The University of New South Wales study: mosses promote nutrient accumulation in the soil and carbon sequestration. In degraded areas, moreover, these plants accelerate the regeneration process
by Matteo Cavallito
Mosses are among the most underrated plants on the Planet. Yet they retain a crucial role in protecting soil health, laying the foundation for plant flourishing in ecosystems and contributing to climate change mitigation through carbon sequestration. This is supported by a study conducted by the School of Biological, Earth & Environmental Sciences at the University of New South Wales in Sydney. The investigation, published in the journal Nature Geoscience, was based on the collection of samples from 123 ecosystems around the world and quantified the presence of these plant species on a global scale.
In the observed environments, the researchers remark, the specimens cover 9.4 million km2 of land, an area comparable to that of Canada or China. “We wanted to look at a bit more detail about mosses and what they actually do, in terms of providing essential services to the environment,” explained David Eldridge, professor and co-author of the study in a note released by the Australian university. “We were gobsmacked to find that mosses were doing all these amazing things.”
Mosses are a valuable resource
Unlike vascular plants, mosses have root-like outgrowths called rhizoids, used to anchor themselves to the soil surface, and survive by collecting water from the atmosphere. Some species, such as those found in arid areas of Australia, are able to preserve themselves in a “suspended” state indefinitely without their cells disintegrating as would happen to normal plants.
The fact, Eldridge goes on to explain, is that without mosses, ecosystems would face serious difficulties, being deprived of fundamental services. These species, in particular, contribute to the accumulation of essential elements in the soil such as carbon and nitrogen, and help keep the soil itself tight. Therefore, the loss of mosses as a result of deforestation results in nutrient leakage, also producing erosion and “destabilizing the whole system.”
The survey, the authors explain, represents the first attempt to quantify the contribution of soil mosses in providing eight ecosystem services associated with 24 functional attributes. This makes it possible to assess how and how much these plants contribute to biodiversity and soil functionality on a global scale.
“We found that soil mosses are associated with greater carbon sequestration, pool sizes for key nutrients and organic matter decomposition rates but a lower proportion of soil-borne plant pathogens than unvegetated soils,” the study states.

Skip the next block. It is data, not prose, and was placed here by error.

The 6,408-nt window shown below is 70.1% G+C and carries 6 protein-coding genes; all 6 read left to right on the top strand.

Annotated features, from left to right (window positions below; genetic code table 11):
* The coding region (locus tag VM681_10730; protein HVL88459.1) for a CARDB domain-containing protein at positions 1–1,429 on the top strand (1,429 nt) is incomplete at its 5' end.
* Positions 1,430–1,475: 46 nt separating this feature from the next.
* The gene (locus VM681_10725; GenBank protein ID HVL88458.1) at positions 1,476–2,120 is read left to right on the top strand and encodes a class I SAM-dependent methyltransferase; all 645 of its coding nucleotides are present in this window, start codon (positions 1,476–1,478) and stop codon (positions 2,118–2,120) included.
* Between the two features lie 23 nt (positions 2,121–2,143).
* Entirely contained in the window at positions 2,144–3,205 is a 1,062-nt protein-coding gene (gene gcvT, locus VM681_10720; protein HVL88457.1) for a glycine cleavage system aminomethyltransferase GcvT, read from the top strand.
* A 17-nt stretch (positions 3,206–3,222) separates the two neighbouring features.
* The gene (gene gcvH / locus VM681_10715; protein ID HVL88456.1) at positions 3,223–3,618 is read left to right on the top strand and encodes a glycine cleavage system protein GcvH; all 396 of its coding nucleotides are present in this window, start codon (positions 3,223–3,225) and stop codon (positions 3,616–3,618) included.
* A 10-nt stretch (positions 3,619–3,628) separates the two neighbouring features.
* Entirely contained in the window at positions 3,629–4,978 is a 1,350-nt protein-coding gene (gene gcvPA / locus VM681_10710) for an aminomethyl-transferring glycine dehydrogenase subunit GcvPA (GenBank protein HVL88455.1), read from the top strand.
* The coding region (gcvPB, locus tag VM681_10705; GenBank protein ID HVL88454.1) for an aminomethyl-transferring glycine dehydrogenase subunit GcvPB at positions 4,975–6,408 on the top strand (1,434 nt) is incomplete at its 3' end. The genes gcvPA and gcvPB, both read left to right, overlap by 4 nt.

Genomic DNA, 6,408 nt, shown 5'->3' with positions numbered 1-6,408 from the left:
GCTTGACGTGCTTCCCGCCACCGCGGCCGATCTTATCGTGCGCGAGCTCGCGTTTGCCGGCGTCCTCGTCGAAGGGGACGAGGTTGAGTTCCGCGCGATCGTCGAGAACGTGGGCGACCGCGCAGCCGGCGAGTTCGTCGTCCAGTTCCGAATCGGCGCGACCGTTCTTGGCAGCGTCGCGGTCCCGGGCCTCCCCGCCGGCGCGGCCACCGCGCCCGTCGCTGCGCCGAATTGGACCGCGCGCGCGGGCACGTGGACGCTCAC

In detail, the research continues, “soil mosses potentially support 6.43 Gt more carbon in the soil layer than do bare soils.” Moreover, “The amount of soil carbon associated with mosses is up to six times the annual global carbon emissions from any altered land use globally” This level is comparable to the amount of carbon released into the atmosphere due to practices such as deforestation for agricultural expansion and overgrazing. The largest contribution is found in the least productive ecosystems and on sandy and saline soils.
Crucial to the restoration of soils
Among the most significant aspects to emerge from the study is the ability of the plants observed to help restore damaged ecosystems. The researchers analized the area around Mount St Helens volcano in Tasmania, which recorded a devastating eruption in the 1980s. They observed how mosses were among the first life forms to reappear.
“Where you have mosses you have a greater level of soil health, such as more carbon and more nitrogen,” Eldridge explains. “So they’re helping to prime the soil for the return of trees, shrubs, and grasses, that eventually end up getting out-competed in the process. So they’re the first guys that get in there and fix things up and then first to leave.”
This opens the way for new research into the ability of these plants to recreate healthy soils. Not only in natural areas but also in urban settings. Where the introduction of mosses could accelerate the restoration of degraded soils.